Forget politics, football, and religion. If you really want the quickest way to start an argument this holiday season, ask a couple of theme park fans for the definition of a roller coaster.
Be sure to keep your hands and legs inside the vehicle at all times for this discussion, because it's gonna be a wild ride... well, at least by theme park geek standards.
With parks demanding unique experiences to stand out among other out-of-home entertainment options for cash-strapped potential visitors, designers are mashing together formerly separate concepts to create fresh combinations. That's how we got motion simulators on wheels, robot arms on tracks, and live musical shows in the middle of a queue.
Roller coasters have seen plenty of innovation over the past generation, too. Where we once had wooden coasters and steel coasters, now we have steel tracks on wooden frames and even a few wooden tracks on steel frames. Coaster trains now can spin or go backwards, and soon Disney will debut a "yaw" coaster that moves to point toward show scenes at the side of the track. Track sections can even drop or change direction while trains are on them.
Even with all these changes, fans continued to call these rides "roller coasters." But now more than a few fans are wondering if some changes to the roller coaster formula have gone so far that we shouldn't continue to use that term to describe these rides any longer.
Take the Larson Loop. While it runs on what looks like a single-loop coaster track, its train runs on a driven rim within the loop. Does that make it a coaster or a track ride?
Or what about a Skyline Skywarp? It looks like a figure-eight coaster track, with two trains. But again, the trains, which are actually connected, are pretty much always in contact with drive tires, leading some to consider it a powered track ride, albeit on a coaster-style track.
How about the Gringotts ride at Universal Studios Florida? It definitely contains coaster-like elements, but with.a motion base under the track at certain points under the ride, calling this unique experience a "roller coaster" grossly oversimplifies it.
And this doesn't even yet get us into the category of water coasters, such as Volcano Bay's Krakatau Aqua Coaster, which use magnetic launches and a twisty roller coaster-style track... but where passengers ride in a boat upon water rather than a train on wheels.
Are any of these hybrids or derivative attractions still roller coasters? I know that many of us prefer to describe attractions using their specific manufacturer and model names, rather than catch-all category names such as "roller coaster." But for the casual fan, such well-known terms still resonate. Your average theme park visitors probably have no clue what a B&M Dive Machine is. They do understand "roller coaster," however.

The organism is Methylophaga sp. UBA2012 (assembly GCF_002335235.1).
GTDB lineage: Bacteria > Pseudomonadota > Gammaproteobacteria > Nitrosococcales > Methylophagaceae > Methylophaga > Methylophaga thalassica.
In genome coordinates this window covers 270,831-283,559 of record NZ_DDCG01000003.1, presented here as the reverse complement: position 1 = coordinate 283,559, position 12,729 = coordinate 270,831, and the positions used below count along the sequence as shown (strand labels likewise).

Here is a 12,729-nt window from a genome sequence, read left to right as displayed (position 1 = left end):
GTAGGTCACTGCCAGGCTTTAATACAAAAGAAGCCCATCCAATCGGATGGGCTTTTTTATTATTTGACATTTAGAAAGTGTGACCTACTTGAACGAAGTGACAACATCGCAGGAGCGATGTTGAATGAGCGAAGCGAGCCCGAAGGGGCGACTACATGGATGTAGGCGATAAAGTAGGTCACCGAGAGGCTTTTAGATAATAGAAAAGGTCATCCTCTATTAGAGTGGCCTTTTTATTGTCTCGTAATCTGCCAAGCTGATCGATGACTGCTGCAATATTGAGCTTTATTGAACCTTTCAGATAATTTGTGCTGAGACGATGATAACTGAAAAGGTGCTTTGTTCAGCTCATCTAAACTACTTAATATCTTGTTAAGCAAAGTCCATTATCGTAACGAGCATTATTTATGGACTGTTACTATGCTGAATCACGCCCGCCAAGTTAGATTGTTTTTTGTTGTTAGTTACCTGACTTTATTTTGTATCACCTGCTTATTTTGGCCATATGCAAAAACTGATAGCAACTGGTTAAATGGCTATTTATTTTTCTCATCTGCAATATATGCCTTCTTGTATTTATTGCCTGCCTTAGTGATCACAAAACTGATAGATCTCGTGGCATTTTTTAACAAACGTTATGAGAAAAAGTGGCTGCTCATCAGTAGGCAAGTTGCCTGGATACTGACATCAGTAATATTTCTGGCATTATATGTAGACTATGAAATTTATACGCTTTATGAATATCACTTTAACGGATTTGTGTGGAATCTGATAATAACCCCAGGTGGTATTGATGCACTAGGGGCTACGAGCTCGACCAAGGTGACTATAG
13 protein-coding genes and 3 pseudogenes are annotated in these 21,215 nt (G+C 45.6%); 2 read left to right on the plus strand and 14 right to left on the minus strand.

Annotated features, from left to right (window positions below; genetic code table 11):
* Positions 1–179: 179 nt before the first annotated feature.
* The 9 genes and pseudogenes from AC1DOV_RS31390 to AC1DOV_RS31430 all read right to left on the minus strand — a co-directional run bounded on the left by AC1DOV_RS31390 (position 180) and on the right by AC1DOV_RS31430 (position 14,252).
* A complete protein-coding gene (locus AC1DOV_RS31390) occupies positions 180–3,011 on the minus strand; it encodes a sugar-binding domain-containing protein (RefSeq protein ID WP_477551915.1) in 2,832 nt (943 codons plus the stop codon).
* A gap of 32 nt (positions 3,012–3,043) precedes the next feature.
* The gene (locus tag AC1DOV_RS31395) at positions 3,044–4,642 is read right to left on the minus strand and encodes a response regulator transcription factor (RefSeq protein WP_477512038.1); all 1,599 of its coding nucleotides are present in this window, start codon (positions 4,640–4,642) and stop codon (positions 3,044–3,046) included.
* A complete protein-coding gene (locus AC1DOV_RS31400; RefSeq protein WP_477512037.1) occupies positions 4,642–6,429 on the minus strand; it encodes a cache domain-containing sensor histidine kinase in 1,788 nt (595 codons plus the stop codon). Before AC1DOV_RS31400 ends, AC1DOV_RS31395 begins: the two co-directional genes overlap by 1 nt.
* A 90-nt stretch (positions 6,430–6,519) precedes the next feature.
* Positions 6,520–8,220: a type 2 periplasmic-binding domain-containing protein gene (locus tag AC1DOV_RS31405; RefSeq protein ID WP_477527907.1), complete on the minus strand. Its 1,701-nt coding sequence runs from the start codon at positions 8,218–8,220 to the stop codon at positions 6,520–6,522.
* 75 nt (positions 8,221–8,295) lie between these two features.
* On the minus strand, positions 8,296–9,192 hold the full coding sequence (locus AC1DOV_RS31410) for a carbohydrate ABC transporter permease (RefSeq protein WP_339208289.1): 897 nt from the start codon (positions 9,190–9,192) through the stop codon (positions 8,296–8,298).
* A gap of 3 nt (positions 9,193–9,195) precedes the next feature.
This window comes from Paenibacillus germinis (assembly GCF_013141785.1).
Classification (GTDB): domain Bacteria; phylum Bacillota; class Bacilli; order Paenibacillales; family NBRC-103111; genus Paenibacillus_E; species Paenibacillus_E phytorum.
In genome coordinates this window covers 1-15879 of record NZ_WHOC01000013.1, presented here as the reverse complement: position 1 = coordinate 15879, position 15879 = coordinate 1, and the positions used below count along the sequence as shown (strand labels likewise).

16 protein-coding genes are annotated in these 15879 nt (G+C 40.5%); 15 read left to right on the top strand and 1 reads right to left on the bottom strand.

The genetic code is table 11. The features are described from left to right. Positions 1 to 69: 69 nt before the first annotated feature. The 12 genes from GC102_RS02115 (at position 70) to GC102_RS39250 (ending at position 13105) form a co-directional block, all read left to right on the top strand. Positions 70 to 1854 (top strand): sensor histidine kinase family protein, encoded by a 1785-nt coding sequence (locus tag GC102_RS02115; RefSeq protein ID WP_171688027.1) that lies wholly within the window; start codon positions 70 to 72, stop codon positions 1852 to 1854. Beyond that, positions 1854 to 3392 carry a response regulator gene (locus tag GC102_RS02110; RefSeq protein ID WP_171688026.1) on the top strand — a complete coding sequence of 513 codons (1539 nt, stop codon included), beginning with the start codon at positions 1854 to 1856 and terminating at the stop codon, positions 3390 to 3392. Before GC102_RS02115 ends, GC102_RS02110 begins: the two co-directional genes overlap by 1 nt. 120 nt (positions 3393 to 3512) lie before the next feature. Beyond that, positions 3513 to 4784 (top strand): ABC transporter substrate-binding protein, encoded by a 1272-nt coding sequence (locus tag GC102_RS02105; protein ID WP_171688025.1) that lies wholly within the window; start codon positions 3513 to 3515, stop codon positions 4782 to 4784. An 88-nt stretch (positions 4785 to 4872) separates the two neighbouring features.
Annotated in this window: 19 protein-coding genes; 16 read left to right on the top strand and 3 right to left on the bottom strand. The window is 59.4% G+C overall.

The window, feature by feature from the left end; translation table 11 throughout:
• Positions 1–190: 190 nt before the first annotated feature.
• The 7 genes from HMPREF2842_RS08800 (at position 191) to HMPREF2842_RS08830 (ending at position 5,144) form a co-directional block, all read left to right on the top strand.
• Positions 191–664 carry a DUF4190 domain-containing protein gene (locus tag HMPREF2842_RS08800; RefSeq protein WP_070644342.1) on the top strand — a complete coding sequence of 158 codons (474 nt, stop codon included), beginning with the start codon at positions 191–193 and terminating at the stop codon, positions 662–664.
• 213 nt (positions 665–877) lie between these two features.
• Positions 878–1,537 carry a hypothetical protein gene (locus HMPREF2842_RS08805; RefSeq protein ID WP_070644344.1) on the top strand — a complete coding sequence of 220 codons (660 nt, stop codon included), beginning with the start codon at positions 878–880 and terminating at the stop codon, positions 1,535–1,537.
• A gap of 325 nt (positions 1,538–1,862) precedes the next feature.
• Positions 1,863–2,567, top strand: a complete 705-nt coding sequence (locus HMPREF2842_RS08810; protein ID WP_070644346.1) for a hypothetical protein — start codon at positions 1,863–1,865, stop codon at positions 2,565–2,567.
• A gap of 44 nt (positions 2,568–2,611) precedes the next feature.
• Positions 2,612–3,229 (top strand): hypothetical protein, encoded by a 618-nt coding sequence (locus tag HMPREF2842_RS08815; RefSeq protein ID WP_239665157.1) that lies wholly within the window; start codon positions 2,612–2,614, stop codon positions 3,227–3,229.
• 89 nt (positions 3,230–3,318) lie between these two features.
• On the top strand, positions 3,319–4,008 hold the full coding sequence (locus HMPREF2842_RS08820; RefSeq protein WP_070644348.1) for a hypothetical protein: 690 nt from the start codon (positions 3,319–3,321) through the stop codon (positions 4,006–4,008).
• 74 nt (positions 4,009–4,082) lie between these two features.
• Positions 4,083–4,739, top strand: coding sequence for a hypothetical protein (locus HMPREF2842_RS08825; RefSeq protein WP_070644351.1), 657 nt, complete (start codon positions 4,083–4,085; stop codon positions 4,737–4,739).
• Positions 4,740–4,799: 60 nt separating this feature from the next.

My $.02? To me, the obvious requirements would seem to be that a roller coaster, well... rolls, and that it coasts. That's the classic design — a vehicle that is hauled up to some high point by a chain or other mechanism, that then rolls on its wheels, coasting down and up a track, as its potential energy from the high starting point is converted by the pull of gravity into kinetic energy.
If a ride maintains contact with a drive mechanism throughout, even if it runs on wheels, it might roll but it doesn't coast. On the flip side (no pun intended), a water coaster "coasts," but running on water instead of wheels, it doesn't roll.
And even if it rolls and coasts at some point, does a ride that is engaged on a motion platform or powered track still count as a roller coaster if it only coasts for a small percentage of its ride time? If there is a cutoff point, where is it?
As a writer, vocabulary matters to me a great deal, so this isn't an irrelevant discussion... at least not to me! I want to use words that correctly and effectively communicate precisely what I am trying to talk about. But communicating effectively also requires using words that the audience understands... and understands in the way that I intend them to understand. So while "roller coaster" gets us a long way to that meaning, are there other terms that the fan community should be using — that the general public can understand — to describe the new types of unique attractions that we are seeing in more and more parks around the world?
I don't have the answer to this yet. But I am interested in hearing your thoughts and suggestions.Tweet
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